Monday, February 8, 2016

The Big Short

The Big Short had a lot of stuff working against it as I entered the theater. I'd not been excited by the trailers. It was directed by Adam McKay, whose previous films were all Will Ferrell vehicles, and as much as I like those movies he was obviously going to be out of his depth when trying to tackle a drama about the recent housing and world financial crisis. McKay had assembled a terrific cast: Steve Carell, Christian Bale, Brad Pitt, Ryan Gosling, I even saw the ageless Marisa Tomei in the trailer. Yet I wasn't excited to see the movie. But when it came out, it inexplicably got really good reviews and was nominated for a handful of Oscars, including big ones like Best Adapted Screenplay, Best Supporting Actor, Best Director, and even Best Picture. That's not an immediate indication of quality, but it at least makes me want to check out a movie if it gets that kind of awards love. I was blown away by what I saw. This movie is intelligent, irreverent, entertaining as hell, righteously angry, and ultimately tragic and thoroughly disgusted in our system.

A bestseller by Michael Lewis (also the author of bestsellers Moneyball and The Blind Side), The Big Short: Inside the Doomsday Machine has been adapted for the screen by Charles Randolph and re-written by McKay (credited as co-writers) and it's a very tricky adaptation. The movie shares plenty of similarities with Martin Scorsese's The Wolf of Wall Street, but where that movie cared little for the details of how common people got screwed over by Wall Street and instead focused on the monstrous (and often hilariously entertaining) behavior of its drug addled main characters, McKay wants to explain to you as best he can just exactly what happened and how. This may make it sounded dry and boring, but it isn't at all, it's quietly exhilarating. McKay wants us to understand the terms the banks and investors use, terms we think we don't understand simply because the system is designed to keep us thinking the banks are the only ones who understand what all that shit means. But as the crisis, and this movie, point out: the banks and investors often didn't really understand what the fuck any of it meant either. They just wanted you to sign on the dotted line and get out of their office. You're just a number in their own bank account.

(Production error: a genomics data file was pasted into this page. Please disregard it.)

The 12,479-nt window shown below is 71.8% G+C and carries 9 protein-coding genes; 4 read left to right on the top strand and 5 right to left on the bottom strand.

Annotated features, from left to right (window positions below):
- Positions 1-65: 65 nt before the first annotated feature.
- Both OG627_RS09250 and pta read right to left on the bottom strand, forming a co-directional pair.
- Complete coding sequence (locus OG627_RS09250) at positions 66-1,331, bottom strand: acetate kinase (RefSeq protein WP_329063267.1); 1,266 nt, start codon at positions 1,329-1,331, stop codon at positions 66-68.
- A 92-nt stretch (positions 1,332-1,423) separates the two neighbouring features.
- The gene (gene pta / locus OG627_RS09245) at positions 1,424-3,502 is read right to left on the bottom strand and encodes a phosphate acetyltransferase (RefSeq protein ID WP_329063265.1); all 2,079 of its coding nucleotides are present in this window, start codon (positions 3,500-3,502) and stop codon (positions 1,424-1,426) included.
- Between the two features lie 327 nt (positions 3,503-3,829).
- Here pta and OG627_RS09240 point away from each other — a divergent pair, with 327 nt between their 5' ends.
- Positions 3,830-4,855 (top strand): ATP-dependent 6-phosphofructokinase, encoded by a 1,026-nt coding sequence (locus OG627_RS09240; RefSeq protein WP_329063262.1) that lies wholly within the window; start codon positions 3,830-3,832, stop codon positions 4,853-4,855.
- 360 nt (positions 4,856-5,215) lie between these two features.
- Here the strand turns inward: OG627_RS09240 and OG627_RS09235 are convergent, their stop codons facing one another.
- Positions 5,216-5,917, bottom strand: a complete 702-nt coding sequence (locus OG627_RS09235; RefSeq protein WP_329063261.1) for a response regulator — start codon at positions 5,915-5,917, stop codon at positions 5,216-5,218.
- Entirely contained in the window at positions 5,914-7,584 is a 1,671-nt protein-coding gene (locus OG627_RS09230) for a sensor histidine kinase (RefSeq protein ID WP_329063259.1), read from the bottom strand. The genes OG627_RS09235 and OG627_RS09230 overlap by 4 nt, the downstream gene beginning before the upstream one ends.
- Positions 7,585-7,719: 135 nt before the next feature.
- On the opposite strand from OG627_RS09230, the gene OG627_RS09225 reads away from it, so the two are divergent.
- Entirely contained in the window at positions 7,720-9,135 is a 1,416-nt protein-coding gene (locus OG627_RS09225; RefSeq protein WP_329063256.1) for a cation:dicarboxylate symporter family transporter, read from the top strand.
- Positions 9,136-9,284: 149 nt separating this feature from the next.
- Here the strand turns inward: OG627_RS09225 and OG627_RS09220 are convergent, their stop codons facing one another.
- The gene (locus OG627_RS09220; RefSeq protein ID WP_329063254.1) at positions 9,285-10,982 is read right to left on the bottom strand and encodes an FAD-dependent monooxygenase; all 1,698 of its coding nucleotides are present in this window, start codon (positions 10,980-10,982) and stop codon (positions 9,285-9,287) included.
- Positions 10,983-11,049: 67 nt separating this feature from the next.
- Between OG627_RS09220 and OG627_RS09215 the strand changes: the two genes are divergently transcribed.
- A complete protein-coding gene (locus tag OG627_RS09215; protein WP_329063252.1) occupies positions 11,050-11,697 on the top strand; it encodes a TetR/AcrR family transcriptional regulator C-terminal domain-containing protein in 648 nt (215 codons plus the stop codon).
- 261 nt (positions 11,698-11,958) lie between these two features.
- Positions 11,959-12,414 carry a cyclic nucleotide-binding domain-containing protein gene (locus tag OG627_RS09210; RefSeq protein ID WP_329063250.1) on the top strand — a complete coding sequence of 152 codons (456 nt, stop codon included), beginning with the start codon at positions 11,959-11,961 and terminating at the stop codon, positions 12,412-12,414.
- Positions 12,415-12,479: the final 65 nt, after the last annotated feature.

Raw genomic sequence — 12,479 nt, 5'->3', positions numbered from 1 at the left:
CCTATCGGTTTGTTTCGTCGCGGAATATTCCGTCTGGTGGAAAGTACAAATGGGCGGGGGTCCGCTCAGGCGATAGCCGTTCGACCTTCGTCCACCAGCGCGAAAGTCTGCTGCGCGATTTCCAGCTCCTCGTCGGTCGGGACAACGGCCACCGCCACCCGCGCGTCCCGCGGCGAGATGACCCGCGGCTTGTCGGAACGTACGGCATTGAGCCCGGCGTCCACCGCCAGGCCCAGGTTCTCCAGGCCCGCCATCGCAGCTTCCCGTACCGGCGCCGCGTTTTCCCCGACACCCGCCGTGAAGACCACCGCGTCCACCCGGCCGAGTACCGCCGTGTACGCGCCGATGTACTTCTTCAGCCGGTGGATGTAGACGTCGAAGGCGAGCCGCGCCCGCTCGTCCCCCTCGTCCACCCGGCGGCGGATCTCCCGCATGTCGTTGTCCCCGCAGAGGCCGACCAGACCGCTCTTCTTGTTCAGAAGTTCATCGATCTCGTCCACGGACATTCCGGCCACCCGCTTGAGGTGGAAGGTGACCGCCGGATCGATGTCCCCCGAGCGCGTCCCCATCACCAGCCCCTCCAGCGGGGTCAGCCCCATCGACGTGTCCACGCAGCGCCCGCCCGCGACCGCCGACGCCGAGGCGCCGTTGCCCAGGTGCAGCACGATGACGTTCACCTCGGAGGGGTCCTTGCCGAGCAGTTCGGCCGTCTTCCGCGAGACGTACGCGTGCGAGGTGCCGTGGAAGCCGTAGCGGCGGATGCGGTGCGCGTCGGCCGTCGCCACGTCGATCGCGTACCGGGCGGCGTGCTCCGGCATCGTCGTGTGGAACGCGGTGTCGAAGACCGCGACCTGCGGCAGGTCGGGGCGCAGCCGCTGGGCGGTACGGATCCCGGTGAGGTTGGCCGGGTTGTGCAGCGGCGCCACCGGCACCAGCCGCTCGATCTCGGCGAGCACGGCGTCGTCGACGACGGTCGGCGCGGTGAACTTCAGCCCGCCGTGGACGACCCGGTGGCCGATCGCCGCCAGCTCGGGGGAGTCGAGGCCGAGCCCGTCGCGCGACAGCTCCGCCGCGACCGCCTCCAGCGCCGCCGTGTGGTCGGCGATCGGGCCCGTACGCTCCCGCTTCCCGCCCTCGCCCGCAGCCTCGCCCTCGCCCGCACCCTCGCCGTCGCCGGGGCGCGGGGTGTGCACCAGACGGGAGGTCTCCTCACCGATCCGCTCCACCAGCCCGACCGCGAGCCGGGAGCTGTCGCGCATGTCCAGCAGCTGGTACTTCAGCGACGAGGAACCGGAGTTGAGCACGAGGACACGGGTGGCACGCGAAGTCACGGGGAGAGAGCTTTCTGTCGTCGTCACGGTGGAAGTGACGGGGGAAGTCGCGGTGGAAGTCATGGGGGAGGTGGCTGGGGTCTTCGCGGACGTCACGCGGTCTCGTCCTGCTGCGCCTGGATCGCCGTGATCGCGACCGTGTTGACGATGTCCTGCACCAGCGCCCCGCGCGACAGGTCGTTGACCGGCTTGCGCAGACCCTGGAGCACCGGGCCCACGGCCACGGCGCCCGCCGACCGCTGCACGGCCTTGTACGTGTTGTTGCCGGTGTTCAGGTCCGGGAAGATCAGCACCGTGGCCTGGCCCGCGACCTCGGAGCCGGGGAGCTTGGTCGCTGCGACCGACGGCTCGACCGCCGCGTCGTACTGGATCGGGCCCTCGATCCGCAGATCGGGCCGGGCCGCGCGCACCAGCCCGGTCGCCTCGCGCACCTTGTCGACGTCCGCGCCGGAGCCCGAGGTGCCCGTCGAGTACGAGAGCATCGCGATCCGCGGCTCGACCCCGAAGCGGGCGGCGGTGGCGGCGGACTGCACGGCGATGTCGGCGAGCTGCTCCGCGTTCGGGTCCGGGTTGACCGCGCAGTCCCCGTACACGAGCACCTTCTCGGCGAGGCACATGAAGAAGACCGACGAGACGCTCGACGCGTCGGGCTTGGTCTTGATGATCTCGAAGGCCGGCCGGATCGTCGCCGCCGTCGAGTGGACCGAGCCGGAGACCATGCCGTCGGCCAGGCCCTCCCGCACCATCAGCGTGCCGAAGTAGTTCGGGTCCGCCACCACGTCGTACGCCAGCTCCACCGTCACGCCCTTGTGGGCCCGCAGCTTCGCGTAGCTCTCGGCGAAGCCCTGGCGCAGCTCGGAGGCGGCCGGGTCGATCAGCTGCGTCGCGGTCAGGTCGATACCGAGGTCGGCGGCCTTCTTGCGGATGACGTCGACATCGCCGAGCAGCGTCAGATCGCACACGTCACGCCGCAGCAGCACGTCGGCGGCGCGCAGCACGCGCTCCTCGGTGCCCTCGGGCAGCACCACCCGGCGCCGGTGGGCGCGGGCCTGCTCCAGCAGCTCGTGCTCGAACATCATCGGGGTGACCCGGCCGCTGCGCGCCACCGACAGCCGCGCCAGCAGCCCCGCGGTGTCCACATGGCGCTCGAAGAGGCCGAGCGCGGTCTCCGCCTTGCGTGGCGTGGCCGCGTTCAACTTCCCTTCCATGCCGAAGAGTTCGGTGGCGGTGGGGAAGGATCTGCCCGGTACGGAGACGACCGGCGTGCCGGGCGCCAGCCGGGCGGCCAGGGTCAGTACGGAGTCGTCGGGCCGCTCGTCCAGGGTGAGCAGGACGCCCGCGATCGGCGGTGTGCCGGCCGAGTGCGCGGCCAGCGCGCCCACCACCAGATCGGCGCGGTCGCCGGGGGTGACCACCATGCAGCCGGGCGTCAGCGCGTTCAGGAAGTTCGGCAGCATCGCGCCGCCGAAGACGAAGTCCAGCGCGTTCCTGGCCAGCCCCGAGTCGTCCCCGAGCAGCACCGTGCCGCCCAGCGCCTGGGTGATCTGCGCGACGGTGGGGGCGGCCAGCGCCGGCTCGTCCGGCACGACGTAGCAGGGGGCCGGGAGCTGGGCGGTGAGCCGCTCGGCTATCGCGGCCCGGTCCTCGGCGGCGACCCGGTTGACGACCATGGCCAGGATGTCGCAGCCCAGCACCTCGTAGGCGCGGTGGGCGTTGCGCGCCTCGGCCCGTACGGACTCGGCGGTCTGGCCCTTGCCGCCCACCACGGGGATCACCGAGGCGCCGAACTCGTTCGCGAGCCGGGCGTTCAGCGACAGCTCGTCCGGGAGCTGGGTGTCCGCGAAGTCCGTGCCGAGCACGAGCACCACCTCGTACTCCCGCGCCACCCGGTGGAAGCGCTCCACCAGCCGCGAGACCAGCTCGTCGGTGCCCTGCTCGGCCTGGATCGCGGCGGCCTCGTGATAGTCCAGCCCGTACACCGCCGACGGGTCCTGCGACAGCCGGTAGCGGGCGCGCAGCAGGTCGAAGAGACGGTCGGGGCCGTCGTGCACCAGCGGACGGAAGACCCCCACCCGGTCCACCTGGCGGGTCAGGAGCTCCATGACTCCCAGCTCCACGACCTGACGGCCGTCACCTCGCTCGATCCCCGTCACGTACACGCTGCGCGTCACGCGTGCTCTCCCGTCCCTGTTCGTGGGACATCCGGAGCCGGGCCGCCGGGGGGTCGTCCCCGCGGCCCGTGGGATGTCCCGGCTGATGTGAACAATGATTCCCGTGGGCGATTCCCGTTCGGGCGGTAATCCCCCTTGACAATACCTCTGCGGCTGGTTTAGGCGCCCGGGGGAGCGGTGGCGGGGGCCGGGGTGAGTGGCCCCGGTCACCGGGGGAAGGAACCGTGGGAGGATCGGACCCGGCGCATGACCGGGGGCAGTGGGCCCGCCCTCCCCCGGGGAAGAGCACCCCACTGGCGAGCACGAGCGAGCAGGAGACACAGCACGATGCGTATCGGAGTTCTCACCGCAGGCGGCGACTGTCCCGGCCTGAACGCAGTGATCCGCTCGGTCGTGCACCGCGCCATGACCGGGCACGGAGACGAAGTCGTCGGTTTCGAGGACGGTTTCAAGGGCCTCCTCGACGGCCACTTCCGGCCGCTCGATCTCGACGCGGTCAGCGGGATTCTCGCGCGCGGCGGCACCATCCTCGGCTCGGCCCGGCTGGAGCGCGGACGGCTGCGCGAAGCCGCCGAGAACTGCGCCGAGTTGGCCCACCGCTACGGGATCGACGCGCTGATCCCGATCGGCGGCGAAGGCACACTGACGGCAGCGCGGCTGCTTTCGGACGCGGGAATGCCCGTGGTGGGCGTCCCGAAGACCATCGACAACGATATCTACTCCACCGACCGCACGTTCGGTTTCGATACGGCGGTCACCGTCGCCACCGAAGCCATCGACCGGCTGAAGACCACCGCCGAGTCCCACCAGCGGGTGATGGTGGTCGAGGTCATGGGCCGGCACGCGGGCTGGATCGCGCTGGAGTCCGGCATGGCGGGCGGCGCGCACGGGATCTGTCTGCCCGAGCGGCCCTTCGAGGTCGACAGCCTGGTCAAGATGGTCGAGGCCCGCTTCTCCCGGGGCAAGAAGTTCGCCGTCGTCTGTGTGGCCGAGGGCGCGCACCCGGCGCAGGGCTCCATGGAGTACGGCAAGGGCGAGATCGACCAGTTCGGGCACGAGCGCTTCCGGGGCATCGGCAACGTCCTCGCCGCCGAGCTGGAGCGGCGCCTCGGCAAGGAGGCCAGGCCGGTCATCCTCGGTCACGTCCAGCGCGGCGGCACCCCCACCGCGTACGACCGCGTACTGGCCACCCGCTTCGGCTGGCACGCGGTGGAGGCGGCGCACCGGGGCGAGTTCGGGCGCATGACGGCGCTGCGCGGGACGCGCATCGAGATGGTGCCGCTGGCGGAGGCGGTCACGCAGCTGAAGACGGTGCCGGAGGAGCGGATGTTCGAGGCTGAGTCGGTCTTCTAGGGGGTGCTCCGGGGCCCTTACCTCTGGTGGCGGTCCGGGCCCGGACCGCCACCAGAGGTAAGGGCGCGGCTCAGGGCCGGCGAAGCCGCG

There's really no point in trying to recap the plot, as the explanations become labyrinthine quickly. But the movie follows a handful of guys betting against the housing market when that seemed an insane investment. The housing market has always been one of the most stable in America, and these guys are investing millions of dollars betting that it will fail. This is all based on the work of Dr. Michael Burry (Bale), who simply sees an investment opportunity because he's crunched the numbers no one else has bothered to even really look at. Then guys like Jared Vennett (Gosling), Mark Baum (Carell), Ben Rickert (Pitt) and others are pulled into the crazy idea of making upwards of 200 to 1 returns on their investments.